Harford Bird Club explains bird irruptions

Birdwatching, twitching, chasing or birding… no matter what you call it, the birdwatching industry has hit an all time high. According to US Fish and Wildlife, $41 million dollars are spent annually by birdwatchers in the United States on trips and equipment. An additional $14.9 million is poured back into the local economy on food lodging and transportation in various birdy locations. The birding hobby has created 666,000 jobs in the industry.

Snowy Owl

 

When big things happen in the birding world, the local economy benefits. The most recent birding boom in Harford County has been in Havre de Grace.  The Snowy Owl, an artic migrant, that only appears in Harford County approximately every four years is the most recent draw of birders to our beautiful county.

An irruption is defined as a dramatic, irregular migration of large numbers of birds to areas where they aren’t typically found, possibly at a great distance from their normal ranges. A population shift of this magnitude could be attributed to a variety of factors.  Most of the time it is due to a shortage of food in the natural wintering grounds. For example, if the crop of seed producing vegetation was poor, there are no

t enough seeds available for all of the seed-eating birds. In this case, they move south until they find copious amounts of seeds. Raptors such as owls and hawks do not eat seeds, but their food source is dependent upon seeds.  If there are no seeds, the population of rodents and small mammals decreases causing the raptors to fly to a location where seeds are plentiful and rodents are fat and happy.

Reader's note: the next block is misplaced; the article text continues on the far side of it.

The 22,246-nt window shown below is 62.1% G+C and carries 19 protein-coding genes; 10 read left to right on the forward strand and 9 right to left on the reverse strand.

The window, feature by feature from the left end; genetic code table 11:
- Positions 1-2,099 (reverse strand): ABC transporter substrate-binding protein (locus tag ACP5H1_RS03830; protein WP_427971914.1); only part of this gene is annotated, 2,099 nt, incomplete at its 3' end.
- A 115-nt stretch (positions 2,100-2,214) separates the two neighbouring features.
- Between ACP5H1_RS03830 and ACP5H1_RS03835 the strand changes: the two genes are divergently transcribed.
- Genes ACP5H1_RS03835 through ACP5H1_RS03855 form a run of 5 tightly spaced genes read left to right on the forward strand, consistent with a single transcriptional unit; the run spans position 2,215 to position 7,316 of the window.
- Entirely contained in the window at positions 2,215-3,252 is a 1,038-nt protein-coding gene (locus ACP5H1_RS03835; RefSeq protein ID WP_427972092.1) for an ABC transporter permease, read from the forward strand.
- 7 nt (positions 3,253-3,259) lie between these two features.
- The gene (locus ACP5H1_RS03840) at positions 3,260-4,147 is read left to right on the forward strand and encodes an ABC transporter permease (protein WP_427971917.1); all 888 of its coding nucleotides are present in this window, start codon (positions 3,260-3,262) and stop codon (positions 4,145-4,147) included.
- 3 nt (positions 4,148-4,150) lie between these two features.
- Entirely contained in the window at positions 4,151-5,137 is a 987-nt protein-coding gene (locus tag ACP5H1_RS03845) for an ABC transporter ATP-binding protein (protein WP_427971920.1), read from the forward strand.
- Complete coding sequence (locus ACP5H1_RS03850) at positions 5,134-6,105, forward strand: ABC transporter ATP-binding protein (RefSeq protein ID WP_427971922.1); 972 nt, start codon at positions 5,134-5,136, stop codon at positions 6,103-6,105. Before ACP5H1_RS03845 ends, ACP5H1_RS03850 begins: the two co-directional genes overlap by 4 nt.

When food is scarce, the population decreases; when food is plentiful, the population increases.  In the case of raptors, who always irrupt individually and not as a flock, it is often the immature birds and females that are found outside of their area. This makes sense.  The adult males have an established territory and are better at protecting that territory. Females and juveniles are forced to move in order to survive.

Irruption years are exciting, the obvious show stealer is the Snowy Owl, but many other birds can irrupt in Maryland. You may find Red-breasted Nuthatches, White-winged Crossbills, Rough-legged Hawks, Pine and Evening Grosbeaks and more.

Irruption years have heartbreaking undertones for the birds themselves. We turn them into temporary rock stars and talk excitedly about them on email and social media, but these birds are undergoing a change in their normal routine.  Are they stressed? Possibly. Or maybe they have overcome that time period and are just hanging out where they know food is readily available.

The Harford Bird Club is a great resource for those of you wishing to get more information and learn your local birds. The club offers field trips with local birding gurus almost every weekend. Every other month a newsletter is produced sharing the highlights of the previous trips and other birdy news. Months that don’t see a newsletter include a club meeting.  The meetings offer social interaction with other self proclaimed ‘bird nerds’, snacks or dinners and a guest speaker to educate and inspire your birdy habits. You do not need to be a member to attend a meeting. Come check us out and see what you think. We’d love to have you!

Here’s to your luck and the prospect of seeing the bird of your dreams in your backyard!  We look forward to working with the Harford Land Trust on future projects that benefit birds and birdwatching in Harford County!

Amanda Koss

Vice President

Harford Bird Club

Photo by Joe Subelofsky